Permanent health insurance (PHI)

It is increasingly common for employers to provide their employees with PHI during periods of long-term sickness or incapacity. Employers will normally provide these benefits by taking out an insurance policy with a third-party insurer.

Where a PHI clause is incorporated into the contract of employment, care must be taken to ensure that it reflects the policy itself. Employers have been found liable for PHI cover, even where the insurer has rejected the claim, where the contract wording was more beneficial than that provided under the policy.

In addition, employers must tread carefully when terminating the contract of an employee on ill-health grounds where there is a PHI clause. Where the PHI policy provides that benefits will only be paid in respect of employees who continue to be employed, the courts will imply a term into the contract to the effect that an employer will not terminate an employee's employment unless there is good cause or a lay-off (unless the contract clearly states that this is not what the parties intend).

Life Assurance

Life assurance is usually provided under an insurance policy, often as part of a pension scheme. However, some employers choose to "self-insure" the benefit.

As with PHI above, where the benefit is provided under an insurance policy, employers must ensure that the terms in the employment contract are not inconsistent with, or preferential to, the terms of the policy.

Medical insurance

Many employers now provide private medical insurance as a benefit as easy access to medical care can assist an employee's early return to work from sickness absence.

Cars

Company cars have long been used as an incentive in recruiting and retaining staff. The majority of large UK employers provide company cars, either for essential use or as a status reward or both. However, in 2002 their tax treatment changed and they are no longer so popular, with some employers offering a cash allowance or extra salary instead.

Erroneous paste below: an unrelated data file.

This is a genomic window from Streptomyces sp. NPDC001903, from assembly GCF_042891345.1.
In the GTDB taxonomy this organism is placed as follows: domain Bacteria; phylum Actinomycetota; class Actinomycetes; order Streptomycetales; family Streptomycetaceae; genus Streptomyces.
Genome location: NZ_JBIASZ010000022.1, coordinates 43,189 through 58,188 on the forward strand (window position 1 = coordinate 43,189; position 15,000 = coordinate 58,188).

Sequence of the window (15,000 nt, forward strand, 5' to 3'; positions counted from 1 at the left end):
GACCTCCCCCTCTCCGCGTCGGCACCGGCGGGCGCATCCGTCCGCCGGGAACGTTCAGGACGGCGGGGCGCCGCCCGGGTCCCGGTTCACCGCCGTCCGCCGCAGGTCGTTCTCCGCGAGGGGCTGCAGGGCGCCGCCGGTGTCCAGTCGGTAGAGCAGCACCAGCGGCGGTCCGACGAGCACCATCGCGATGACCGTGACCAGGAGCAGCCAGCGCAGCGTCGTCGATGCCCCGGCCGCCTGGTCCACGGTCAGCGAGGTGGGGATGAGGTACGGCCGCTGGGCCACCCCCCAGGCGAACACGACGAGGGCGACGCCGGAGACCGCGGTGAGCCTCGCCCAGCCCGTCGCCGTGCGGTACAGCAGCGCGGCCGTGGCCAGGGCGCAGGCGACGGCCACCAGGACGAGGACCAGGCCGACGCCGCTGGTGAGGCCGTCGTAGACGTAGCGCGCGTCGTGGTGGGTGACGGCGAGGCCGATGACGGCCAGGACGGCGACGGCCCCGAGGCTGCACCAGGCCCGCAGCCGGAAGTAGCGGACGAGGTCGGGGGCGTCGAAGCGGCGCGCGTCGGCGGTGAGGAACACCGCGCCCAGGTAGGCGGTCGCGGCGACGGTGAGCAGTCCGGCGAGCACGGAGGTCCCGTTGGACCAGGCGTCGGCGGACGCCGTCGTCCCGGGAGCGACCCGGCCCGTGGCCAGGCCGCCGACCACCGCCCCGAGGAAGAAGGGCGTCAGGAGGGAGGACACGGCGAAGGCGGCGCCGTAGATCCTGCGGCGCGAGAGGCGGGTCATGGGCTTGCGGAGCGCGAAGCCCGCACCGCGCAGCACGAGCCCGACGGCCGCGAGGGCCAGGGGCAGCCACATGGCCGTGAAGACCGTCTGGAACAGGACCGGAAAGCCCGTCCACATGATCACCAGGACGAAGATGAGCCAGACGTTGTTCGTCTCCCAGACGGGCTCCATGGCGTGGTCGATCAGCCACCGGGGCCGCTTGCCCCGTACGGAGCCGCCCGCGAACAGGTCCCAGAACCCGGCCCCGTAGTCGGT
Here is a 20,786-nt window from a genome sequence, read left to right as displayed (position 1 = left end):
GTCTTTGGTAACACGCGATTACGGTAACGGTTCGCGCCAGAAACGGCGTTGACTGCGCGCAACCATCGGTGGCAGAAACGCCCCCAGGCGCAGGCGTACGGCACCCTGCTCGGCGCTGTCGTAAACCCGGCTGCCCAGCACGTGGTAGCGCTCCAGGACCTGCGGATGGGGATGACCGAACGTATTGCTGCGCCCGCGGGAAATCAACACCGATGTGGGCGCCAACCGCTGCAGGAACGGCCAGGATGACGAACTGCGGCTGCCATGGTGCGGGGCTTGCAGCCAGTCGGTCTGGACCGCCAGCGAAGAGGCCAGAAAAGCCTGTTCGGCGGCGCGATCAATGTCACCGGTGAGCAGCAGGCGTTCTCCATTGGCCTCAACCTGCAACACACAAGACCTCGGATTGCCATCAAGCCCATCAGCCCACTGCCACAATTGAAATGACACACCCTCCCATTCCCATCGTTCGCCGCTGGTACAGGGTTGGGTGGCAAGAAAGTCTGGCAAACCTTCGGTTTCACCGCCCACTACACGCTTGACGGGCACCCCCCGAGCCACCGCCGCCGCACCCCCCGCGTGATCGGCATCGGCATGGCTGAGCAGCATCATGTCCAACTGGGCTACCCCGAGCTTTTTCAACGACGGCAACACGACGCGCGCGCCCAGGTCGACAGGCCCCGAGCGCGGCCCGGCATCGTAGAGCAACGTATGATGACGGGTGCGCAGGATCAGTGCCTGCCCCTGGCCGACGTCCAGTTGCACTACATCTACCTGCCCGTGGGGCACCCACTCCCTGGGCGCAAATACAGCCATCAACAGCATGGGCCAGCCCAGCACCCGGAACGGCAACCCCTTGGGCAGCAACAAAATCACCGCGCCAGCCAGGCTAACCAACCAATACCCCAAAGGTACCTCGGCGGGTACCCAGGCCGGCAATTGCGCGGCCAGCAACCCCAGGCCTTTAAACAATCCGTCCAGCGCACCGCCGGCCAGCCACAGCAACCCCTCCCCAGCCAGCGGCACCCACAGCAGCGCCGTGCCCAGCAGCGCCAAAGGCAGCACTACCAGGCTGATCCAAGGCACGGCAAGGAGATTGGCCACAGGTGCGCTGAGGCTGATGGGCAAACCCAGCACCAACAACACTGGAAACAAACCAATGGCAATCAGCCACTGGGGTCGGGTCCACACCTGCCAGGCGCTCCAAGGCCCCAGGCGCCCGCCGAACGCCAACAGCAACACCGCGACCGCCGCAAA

Due to the obvious financial and legal liabilities arising from company car use, employers should have detailed rules governing the employee's use of the car, their responsibilities and the payment of expenses.

Employee share schemes

Many UK-listed companies offer some form of share incentives to their employees to encourage long-term commitment to the company. Share plans are also offered by private companies although they are less commonly seen. They usually involve either the grant of share options, the purchase of shares, or the grant of a cash award calculated by reference to share price growth.

Some "approved" schemes enjoy valuable tax relief. However, due to their complex administration and tax treatment, employers are best advised to seek expert advice before introducing employee share schemes.

Enhanced pension provision

Most larger UK employers make contributions to their employees' pension scheme. Reflecting tax changes, high costs and stock market turbulence, the trend has been for employers to withdraw from their defined benefit (or final salary) pension schemes, replacing them with defined contribution (or money purchase) schemes to which they contribute a percentage of the employee's salary.

Martin Warren is Head of the Employment Law Practice of Eversheds LLP. He has particular expertise in dealing with strategic and reorganizational issues, trade union rights, consultation on redundancies and business transfers. He is located in the London office of Eversheds and can be reached at (44) 02920 47 7570.

Please email the author at martinwarren@eversheds.com for information about this article.